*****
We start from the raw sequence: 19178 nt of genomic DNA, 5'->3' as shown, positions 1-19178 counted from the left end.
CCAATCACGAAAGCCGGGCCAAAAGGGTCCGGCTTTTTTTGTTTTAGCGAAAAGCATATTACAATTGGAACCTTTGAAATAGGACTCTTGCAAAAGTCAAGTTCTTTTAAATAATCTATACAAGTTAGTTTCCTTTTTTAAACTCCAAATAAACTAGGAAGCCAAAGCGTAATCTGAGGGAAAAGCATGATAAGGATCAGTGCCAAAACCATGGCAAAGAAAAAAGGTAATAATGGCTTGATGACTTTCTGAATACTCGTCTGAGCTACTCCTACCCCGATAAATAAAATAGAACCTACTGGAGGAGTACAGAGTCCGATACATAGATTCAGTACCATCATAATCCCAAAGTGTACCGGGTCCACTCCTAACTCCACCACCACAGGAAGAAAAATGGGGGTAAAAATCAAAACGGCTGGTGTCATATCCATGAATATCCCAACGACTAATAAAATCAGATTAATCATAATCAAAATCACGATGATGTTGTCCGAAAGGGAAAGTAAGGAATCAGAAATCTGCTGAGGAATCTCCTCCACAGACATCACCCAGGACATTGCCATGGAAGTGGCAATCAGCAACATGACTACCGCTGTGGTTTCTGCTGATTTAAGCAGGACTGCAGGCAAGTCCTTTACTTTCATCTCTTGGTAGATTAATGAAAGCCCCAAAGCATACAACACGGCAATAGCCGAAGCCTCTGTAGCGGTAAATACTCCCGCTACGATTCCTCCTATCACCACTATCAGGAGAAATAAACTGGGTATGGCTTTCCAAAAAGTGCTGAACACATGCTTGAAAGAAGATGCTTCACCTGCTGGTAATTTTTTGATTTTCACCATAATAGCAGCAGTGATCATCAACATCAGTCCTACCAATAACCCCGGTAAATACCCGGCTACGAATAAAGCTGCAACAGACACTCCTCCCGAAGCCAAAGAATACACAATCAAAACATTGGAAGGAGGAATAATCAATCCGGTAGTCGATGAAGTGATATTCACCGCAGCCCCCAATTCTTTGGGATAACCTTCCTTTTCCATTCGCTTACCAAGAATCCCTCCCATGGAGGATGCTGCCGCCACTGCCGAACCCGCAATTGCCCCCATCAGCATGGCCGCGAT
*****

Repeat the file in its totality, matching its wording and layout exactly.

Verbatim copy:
We start from the raw sequence: 19178 nt of genomic DNA, 5'->3' as shown, positions 1-19178 counted from the left end.
CCAATCACGAAAGCCGGGCCAAAAGGGTCCGGCTTTTTTTGTTTTAGCGAAAAGCATATTACAATTGGAACCTTTGAAATAGGACTCTTGCAAAAGTCAAGTTCTTTTAAATAATCTATACAAGTTAGTTTCCTTTTTTAAACTCCAAATAAACTAGGAAGCCAAAGCGTAATCTGAGGGAAAAGCATGATAAGGATCAGTGCCAAAACCATGGCAAAGAAAAAAGGTAATAATGGCTTGATGACTTTCTGAATACTCGTCTGAGCTACTCCTACCCCGATAAATAAAATAGAACCTACTGGAGGAGTACAGAGTCCGATACATAGATTCAGTACCATCATAATCCCAAAGTGTACCGGGTCCACTCCTAACTCCACCACCACAGGAAGAAAAATGGGGGTAAAAATCAAAACGGCTGGTGTCATATCCATGAATATCCCAACGACTAATAAAATCAGATTAATCATAATCAAAATCACGATGATGTTGTCCGAAAGGGAAAGTAAGGAATCAGAAATCTGCTGAGGAATCTCCTCCACAGACATCACCCAGGACATTGCCATGGAAGTGGCAATCAGCAACATGACTACCGCTGTGGTTTCTGCTGATTTAAGCAGGACTGCAGGCAAGTCCTTTACTTTCATCTCTTGGTAGATTAATGAAAGCCCCAAAGCATACAACACGGCAATAGCCGAAGCCTCTGTAGCGGTAAATACTCCCGCTACGATTCCTCCTATCACCACTATCAGGAGAAATAAACTGGGTATGGCTTTCCAAAAAGTGCTGAACACATGCTTGAAAGAAGATGCTTCACCTGCTGGTAATTTTTTGATTTTCACCATAATAGCAGCAGTGATCATCAACATCAGTCCTACCAATAACCCCGGTAAATACCCGGCTACGAATAAAGCTGCAACAGACACTCCTCCCGAAGCCAAAGAATACACAATCAAAACATTGGAAGGAGGAATAATCAATCCGGTAGTCGATGAAGTGATATTCACCGCAGCCCCCAATTCTTTGGGATAACCTTCCTTTTCCATTCGCTTACCAAGAATCCCTCCCATGGAGGATGCTGCCGCCACTGCCGAACCCGCAATTGCCCCCATCAGCATGGCCGCGAT